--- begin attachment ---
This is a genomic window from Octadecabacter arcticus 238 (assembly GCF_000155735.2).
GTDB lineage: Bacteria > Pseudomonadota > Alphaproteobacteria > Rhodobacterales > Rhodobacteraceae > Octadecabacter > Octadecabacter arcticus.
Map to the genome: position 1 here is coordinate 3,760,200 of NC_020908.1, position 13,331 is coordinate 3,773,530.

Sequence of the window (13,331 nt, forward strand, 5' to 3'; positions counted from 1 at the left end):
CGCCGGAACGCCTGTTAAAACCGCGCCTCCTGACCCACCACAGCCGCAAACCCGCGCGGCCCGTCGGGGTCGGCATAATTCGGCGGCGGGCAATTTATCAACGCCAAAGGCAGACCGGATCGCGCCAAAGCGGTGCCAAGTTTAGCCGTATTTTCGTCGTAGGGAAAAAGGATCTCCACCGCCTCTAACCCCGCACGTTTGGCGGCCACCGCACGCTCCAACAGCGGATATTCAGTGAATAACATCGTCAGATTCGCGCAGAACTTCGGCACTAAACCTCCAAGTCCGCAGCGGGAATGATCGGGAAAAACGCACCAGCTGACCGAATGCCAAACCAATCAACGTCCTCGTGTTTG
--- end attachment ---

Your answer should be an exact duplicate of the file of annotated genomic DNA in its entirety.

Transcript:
This is a genomic window from Octadecabacter arcticus 238 (assembly GCF_000155735.2).
GTDB lineage: Bacteria > Pseudomonadota > Alphaproteobacteria > Rhodobacterales > Rhodobacteraceae > Octadecabacter > Octadecabacter arcticus.
Map to the genome: position 1 here is coordinate 3,760,200 of NC_020908.1, position 13,331 is coordinate 3,773,530.

Sequence of the window (13,331 nt, forward strand, 5' to 3'; positions counted from 1 at the left end):
CGCCGGAACGCCTGTTAAAACCGCGCCTCCTGACCCACCACAGCCGCAAACCCGCGCGGCCCGTCGGGGTCGGCATAATTCGGCGGCGGGCAATTTATCAACGCCAAAGGCAGACCGGATCGCGCCAAAGCGGTGCCAAGTTTAGCCGTATTTTCGTCGTAGGGAAAAAGGATCTCCACCGCCTCTAACCCCGCACGTTTGGCGGCCACCGCACGCTCCAACAGCGGATATTCAGTGAATAACATCGTCAGATTCGCGCAGAACTTCGGCACTAAACCTCCAAGTCCGCAGCGGGAATGATCGGGAAAAACGCACCAGCTGACCGAATGCCAAACCAATCAACGTCCTCGTGTTTG